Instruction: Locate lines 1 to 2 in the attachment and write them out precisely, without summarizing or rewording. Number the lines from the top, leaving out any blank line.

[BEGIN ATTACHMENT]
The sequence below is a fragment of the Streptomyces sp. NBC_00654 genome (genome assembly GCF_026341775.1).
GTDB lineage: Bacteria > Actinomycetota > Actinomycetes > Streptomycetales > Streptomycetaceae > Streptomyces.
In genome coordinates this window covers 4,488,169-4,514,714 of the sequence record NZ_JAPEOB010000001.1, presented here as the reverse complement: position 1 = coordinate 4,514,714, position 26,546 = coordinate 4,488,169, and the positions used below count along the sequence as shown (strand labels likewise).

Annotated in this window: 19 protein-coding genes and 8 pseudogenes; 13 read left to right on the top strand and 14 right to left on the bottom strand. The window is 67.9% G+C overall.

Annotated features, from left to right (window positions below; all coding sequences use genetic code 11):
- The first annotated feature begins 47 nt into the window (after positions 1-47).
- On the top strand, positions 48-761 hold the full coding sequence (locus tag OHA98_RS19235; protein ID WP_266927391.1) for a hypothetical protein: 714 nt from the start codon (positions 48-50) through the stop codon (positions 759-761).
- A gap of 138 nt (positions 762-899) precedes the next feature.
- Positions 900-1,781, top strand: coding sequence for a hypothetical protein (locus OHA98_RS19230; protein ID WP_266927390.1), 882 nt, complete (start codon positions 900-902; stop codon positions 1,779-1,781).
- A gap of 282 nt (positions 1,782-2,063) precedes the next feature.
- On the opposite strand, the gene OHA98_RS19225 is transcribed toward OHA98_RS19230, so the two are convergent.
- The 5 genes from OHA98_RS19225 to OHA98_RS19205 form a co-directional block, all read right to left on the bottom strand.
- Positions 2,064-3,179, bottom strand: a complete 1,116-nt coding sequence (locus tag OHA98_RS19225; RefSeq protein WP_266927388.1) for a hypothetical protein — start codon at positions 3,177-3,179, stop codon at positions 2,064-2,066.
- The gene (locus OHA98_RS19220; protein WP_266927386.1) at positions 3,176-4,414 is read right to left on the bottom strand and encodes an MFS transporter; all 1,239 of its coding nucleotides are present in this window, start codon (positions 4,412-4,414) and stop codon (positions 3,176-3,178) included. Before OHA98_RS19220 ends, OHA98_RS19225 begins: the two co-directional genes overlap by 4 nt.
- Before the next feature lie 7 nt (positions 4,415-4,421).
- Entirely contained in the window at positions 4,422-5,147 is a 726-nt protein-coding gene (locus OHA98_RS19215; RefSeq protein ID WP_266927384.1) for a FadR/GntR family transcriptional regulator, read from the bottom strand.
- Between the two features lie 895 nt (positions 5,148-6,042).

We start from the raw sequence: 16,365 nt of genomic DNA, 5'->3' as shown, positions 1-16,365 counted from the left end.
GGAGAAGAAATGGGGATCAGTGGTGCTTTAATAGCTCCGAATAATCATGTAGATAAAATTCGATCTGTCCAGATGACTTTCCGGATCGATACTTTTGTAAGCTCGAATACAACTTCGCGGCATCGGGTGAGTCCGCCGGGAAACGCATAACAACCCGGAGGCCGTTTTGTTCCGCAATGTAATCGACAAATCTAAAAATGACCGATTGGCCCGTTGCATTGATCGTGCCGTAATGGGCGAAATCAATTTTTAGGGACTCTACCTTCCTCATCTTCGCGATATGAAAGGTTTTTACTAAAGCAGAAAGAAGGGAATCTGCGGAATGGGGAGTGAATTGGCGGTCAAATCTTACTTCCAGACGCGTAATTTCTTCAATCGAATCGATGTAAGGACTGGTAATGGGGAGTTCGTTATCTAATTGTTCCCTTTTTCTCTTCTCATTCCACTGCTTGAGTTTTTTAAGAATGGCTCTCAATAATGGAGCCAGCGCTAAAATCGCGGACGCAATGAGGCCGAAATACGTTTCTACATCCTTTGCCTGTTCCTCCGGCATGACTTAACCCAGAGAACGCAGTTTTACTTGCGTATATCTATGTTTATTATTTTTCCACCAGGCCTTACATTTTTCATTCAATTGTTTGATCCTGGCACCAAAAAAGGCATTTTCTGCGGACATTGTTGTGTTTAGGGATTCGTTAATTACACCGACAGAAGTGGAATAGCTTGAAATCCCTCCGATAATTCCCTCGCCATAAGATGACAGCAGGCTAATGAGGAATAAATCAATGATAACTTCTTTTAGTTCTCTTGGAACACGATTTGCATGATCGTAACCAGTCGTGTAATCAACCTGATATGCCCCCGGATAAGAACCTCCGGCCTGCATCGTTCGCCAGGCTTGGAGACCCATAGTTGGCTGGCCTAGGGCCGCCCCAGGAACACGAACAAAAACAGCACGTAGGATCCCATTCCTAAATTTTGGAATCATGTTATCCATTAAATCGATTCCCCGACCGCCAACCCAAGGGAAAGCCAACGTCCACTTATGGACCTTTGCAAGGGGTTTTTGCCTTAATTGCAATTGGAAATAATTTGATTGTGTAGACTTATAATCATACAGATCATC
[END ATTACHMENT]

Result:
The sequence below is a fragment of the Streptomyces sp. NBC_00654 genome (genome assembly GCF_026341775.1).
GTDB lineage: Bacteria > Actinomycetota > Actinomycetes > Streptomycetales > Streptomycetaceae > Streptomyces.